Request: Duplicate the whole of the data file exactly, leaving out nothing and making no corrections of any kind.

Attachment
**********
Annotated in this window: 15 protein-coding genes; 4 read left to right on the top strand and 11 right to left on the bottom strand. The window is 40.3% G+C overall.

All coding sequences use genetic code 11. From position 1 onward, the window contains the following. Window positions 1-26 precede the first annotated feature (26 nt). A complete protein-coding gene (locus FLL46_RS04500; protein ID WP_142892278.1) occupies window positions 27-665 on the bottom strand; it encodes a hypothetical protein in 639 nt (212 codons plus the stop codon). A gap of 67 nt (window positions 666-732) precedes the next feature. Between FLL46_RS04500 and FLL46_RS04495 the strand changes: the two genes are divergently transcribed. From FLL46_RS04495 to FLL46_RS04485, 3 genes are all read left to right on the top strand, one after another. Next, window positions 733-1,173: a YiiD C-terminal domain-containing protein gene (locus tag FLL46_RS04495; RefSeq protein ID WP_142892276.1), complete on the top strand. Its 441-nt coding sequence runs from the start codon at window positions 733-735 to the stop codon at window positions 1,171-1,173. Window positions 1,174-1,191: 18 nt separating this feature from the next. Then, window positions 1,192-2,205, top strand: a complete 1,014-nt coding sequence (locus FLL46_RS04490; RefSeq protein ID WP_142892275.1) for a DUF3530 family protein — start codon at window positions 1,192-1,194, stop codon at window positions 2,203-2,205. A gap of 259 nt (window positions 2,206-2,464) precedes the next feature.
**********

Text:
Annotated in this window: 15 protein-coding genes; 4 read left to right on the top strand and 11 right to left on the bottom strand. The window is 40.3% G+C overall.

All coding sequences use genetic code 11. From position 1 onward, the window contains the following. Window positions 1-26 precede the first annotated feature (26 nt). A complete protein-coding gene (locus FLL46_RS04500; protein ID WP_142892278.1) occupies window positions 27-665 on the bottom strand; it encodes a hypothetical protein in 639 nt (212 codons plus the stop codon). A gap of 67 nt (window positions 666-732) precedes the next feature. Between FLL46_RS04500 and FLL46_RS04495 the strand changes: the two genes are divergently transcribed. From FLL46_RS04495 to FLL46_RS04485, 3 genes are all read left to right on the top strand, one after another. Next, window positions 733-1,173: a YiiD C-terminal domain-containing protein gene (locus tag FLL46_RS04495; RefSeq protein ID WP_142892276.1), complete on the top strand. Its 441-nt coding sequence runs from the start codon at window positions 733-735 to the stop codon at window positions 1,171-1,173. Window positions 1,174-1,191: 18 nt separating this feature from the next. Then, window positions 1,192-2,205, top strand: a complete 1,014-nt coding sequence (locus FLL46_RS04490; RefSeq protein ID WP_142892275.1) for a DUF3530 family protein — start codon at window positions 1,192-1,194, stop codon at window positions 2,203-2,205. A gap of 259 nt (window positions 2,206-2,464) precedes the next feature.